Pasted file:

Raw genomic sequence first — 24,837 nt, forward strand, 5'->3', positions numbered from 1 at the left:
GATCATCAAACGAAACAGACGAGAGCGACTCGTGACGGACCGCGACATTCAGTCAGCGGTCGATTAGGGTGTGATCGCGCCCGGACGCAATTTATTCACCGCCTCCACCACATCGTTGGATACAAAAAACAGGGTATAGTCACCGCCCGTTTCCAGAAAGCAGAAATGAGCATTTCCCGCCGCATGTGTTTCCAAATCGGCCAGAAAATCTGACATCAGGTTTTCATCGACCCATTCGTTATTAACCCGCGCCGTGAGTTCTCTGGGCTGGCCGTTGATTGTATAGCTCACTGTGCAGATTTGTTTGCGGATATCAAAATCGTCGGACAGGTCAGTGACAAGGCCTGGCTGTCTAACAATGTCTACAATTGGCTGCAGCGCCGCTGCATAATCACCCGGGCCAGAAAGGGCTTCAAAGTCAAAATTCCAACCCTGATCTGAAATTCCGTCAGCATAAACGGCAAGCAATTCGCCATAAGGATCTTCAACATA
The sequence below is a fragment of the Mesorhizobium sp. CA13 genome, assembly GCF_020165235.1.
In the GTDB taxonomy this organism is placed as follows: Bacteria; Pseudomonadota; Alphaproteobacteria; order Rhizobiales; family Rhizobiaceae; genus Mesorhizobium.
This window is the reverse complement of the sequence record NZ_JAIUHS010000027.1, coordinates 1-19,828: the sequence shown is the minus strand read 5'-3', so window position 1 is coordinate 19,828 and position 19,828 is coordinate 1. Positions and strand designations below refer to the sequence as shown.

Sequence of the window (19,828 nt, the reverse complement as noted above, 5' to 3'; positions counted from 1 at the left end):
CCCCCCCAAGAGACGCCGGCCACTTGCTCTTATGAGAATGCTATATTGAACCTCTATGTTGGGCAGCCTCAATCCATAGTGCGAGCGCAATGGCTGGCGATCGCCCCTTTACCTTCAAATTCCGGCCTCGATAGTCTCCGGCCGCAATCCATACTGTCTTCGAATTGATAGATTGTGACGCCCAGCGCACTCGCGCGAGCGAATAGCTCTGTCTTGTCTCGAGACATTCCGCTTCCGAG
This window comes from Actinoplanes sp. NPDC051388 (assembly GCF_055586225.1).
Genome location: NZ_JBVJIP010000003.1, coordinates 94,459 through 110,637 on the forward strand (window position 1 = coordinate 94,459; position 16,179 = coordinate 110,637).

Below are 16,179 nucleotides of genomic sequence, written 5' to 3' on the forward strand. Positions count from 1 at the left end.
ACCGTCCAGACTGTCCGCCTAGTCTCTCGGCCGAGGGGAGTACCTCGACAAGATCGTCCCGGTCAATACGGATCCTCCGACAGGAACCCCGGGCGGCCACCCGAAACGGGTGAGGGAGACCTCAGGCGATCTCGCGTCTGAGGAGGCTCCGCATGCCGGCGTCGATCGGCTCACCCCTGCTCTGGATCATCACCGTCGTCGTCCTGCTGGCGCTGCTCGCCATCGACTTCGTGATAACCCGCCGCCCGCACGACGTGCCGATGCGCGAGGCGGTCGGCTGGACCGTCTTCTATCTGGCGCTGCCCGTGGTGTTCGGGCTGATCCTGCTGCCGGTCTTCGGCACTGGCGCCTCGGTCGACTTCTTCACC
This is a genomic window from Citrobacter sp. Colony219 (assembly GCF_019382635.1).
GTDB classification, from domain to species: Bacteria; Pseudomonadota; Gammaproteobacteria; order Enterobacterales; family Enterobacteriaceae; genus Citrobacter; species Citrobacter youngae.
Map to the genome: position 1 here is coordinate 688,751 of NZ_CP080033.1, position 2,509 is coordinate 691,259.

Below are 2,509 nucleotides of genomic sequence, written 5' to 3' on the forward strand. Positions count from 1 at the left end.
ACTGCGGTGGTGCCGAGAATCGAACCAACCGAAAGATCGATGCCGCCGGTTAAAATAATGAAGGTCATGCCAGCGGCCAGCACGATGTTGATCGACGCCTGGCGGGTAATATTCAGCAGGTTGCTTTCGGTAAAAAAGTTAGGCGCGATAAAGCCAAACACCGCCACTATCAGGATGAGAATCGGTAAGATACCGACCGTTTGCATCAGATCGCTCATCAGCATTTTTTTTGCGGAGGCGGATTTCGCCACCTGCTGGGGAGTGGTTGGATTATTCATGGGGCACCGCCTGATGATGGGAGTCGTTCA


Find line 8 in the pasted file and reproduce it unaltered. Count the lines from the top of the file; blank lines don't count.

This window comes from Actinoplanes sp. NPDC051388 (assembly GCF_055586225.1).